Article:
This book is lame.
I don’t want to waste anyone’s time, so I thought I’d get right to the point. In the spectrum of Rick Riordan, there’s the good (e.g. The Battle of the Labyrinth) and the bad (e.g. The Maze of Bones). The Red Pyramid, unfortunately, follows in the vein of Riordan’s contributions to The 39 Clues series.
The plot is pretty standard fantasy fare: two kids find themselves embroiled in a race to save the world. They find that they have mystical powers and that saving the world is their destiny. In this case, the Kane kids find that they are Egyptian royalty descended from the Egyptian gods. Looks like Riordan is trying to take the corner market on EVERY mythology. What’s next? Norse? Indian? Native American?
The story is told from two characters’ points of view: Carter Kane and his sister, Sadie. I don’t generally object to stories being told from multiple points of view (About a Boy, for example, is a great example, although I suppose it isn’t fair to compare Rick Riordan to Nick Hornby), but Riordan’s use of the trope was tired and poorly done.
Okay, so, after their mother died, Sadie was raised in England by her grandparents while Carter went globetrotting with his American archaeologist father. So, of course, whenever we hear the story from Sadie’s point of view, Riordan has to stick in some obligatory English slang because, oh, right, Sadie’s English. But is she English or a bad stereotype? Really, Riordan, could you have been any more ham-fisted with your portrayal of the Brits? They don’t all talk like back-alley chimney sweeps who watch too much BBC America.
The other problem I had with the dual points of view was that the voices weren’t exactly distinct. I often read several pages into a chapter and was startled to read that Carter had a crush on Anubis, only to find that this particular chapter was being told from Sadie’s point of view. I just don’t see the point of telling a story from multiple points of view when one will suffice, and adding a second viewpoint won’t enhance the storytelling in any way.
Finally, I’m really starting to get tired of characters in fantasy books who find that they have supernatural powers, and then respond to them with unnatural aplomb. If I find that I can suddenly interpret hieroglyphics despite the fact that I have never studied them, I’m not going to shrink back modestly and keep this information to myself — especially if I just saw my father imprisoned in a golden coffin and swallowed by the ground. I’m going to be, like, “HOLY CRAP, I CAN READ HIEROGLYPHICS!!!” and freak out.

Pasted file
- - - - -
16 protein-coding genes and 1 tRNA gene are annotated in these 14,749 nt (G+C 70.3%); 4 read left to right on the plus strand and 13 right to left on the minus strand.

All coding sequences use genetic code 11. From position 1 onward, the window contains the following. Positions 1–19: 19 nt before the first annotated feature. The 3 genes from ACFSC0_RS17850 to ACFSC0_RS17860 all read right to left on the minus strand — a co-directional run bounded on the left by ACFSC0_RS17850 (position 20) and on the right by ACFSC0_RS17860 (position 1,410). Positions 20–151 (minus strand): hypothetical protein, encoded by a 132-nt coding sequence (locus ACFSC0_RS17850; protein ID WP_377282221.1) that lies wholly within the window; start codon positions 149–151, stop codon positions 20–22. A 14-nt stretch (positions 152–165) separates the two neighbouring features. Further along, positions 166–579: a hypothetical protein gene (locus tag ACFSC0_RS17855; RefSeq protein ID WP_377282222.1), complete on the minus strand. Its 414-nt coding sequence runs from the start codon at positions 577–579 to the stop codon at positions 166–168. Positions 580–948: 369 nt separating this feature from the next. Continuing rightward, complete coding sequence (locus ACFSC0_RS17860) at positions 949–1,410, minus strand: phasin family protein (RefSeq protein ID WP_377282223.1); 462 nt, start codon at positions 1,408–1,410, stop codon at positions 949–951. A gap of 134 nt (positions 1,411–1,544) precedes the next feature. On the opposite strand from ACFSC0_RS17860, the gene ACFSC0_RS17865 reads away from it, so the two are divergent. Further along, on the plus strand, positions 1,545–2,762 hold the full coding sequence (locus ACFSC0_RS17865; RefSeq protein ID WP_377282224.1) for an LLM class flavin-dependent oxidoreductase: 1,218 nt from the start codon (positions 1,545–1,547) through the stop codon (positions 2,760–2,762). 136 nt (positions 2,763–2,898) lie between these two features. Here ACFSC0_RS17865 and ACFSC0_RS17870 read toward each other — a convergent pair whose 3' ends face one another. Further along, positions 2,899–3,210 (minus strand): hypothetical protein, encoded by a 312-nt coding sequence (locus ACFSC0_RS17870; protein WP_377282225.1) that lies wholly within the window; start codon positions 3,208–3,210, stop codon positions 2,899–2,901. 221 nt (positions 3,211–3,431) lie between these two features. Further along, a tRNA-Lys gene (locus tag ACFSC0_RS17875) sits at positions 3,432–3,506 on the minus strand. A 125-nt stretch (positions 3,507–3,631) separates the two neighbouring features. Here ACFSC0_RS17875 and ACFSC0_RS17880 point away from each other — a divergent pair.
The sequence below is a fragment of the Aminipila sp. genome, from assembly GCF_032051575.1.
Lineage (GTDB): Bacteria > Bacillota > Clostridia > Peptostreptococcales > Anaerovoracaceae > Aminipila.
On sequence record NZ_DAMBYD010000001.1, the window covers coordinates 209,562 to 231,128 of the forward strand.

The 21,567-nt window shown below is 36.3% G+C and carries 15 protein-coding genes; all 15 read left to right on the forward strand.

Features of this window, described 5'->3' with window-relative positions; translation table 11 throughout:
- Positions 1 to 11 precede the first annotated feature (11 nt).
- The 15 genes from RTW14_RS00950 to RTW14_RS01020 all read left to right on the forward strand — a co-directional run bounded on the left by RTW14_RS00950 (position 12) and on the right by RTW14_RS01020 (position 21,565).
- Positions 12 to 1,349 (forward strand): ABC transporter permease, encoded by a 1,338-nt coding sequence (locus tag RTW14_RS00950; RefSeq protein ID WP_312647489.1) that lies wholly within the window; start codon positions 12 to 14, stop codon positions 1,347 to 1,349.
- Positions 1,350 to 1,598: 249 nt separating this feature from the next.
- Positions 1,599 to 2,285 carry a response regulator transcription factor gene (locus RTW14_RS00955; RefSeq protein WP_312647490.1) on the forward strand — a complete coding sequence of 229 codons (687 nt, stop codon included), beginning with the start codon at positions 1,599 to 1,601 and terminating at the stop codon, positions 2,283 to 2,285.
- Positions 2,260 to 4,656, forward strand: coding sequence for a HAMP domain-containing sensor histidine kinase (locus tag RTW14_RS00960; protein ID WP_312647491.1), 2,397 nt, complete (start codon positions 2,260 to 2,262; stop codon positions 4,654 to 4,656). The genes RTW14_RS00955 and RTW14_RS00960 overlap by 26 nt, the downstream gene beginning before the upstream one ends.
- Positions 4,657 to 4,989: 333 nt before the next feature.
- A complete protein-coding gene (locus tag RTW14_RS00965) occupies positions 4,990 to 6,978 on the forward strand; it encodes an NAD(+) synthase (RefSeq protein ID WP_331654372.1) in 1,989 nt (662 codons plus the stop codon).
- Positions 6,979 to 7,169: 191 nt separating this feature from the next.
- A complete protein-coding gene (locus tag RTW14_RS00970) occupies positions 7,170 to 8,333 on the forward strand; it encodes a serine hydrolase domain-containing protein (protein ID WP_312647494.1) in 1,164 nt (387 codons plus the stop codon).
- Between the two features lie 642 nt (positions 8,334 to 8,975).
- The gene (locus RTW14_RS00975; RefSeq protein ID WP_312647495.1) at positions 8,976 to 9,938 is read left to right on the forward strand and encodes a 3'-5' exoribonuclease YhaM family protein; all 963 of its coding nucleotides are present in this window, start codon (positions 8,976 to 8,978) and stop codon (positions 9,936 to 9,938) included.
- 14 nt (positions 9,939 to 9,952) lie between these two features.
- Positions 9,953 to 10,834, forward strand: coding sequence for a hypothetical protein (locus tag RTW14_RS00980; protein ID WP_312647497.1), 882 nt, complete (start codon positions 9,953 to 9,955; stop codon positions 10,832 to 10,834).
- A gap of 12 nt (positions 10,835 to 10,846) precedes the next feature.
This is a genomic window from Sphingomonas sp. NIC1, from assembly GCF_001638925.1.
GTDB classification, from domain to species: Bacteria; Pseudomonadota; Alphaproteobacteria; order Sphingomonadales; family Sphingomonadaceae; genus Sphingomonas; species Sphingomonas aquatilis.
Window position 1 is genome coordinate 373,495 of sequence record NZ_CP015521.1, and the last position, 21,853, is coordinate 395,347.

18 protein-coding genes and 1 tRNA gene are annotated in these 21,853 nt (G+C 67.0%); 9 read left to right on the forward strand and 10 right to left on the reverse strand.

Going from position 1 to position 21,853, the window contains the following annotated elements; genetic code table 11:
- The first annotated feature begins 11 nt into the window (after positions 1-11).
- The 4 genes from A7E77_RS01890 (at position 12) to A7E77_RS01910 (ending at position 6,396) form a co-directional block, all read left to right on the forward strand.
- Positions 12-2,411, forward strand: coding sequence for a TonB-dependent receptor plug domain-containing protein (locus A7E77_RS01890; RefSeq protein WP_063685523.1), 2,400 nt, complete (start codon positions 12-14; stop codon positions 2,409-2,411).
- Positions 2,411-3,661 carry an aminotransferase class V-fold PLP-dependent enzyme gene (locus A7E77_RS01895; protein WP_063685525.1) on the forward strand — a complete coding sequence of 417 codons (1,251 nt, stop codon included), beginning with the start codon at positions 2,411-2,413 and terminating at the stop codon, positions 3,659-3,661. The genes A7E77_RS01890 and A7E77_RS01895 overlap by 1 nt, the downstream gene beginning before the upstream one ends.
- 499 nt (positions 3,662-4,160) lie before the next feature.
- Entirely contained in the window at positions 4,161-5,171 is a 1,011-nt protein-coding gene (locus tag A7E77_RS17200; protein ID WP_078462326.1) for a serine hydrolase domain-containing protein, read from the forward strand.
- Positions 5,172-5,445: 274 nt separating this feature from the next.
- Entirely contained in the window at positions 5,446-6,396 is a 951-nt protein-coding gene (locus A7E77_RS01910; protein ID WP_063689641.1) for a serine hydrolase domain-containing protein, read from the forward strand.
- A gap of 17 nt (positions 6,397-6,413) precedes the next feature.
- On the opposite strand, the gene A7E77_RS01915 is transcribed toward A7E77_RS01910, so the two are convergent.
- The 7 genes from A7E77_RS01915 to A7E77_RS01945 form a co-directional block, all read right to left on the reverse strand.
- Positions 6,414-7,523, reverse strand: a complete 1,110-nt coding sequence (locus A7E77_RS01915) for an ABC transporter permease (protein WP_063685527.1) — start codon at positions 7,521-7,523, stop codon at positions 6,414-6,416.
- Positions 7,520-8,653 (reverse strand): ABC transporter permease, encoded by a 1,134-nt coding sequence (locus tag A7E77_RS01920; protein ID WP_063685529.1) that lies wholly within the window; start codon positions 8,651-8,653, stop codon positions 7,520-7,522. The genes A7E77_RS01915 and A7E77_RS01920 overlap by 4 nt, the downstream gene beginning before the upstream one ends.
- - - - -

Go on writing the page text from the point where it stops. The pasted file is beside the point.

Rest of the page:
That’s what I disliked most about this book, and I’m finding it more and more often in the genre: the characters reactions to the situations in which they find themselves simply don’t ring true. Their reactions are just so false; it’s a glaring reminder that THIS IS FICTION!! Sure, I know that I’m not likely ever to discover that I’m descended from ancient Egyptian gods, but that doesn’t mean that I want to be reminded at every turn that I’m dunking myself into a work of fiction. No, I want to immerse myself in it, lose myself in that fictional world and, for the time that I’m there, forget that there is any world but the one I’m reading about. It’s hard to do that when the characters are so paper-thin.
Wait, I lied: there is one thing about the book that I dislike even more than the false tone of the characters. It’s the fact that this whole book is supposed to be a transcript of a recording. The book is supposed to be a tape that was left behind for someone to find it, and the reader is supposed to have been meant to find it. While I appreciate Riordan’s attempt to make the reader feel as thought they’re a part of the story, this gag wears thin after the first two chapters.
The Kanes are leaving an urgent message for whoever finds it. They keep prodding at each other to hurry up; the reader is given the impression that they don’t have much time, and that someone may be after them.
So how the heck did they find time to leave 516 pages-worth of transcribed notes?? That’s a pretty long recording. And where the heck did they hide the tapes?? It must have been hidden in, like, the biggest hollow stump of all time.
If I had actually found the tapes and listened to them, the bad guys would have caught up to me and chopped my head off before I was done listening to Tape #1, and the Kane kids would be out of luck.
Look, Riordan, I’d appreciate it if you thought your literary gimmicks through before deciding, “Hey, this would make the story more compelling!”
I spent more time on The Kane Chronicles than it deserved (especially if you include the time it took to write up this review, which I won’t, since it was rather cathartic), and I hope that this review will spare you the same ordeal.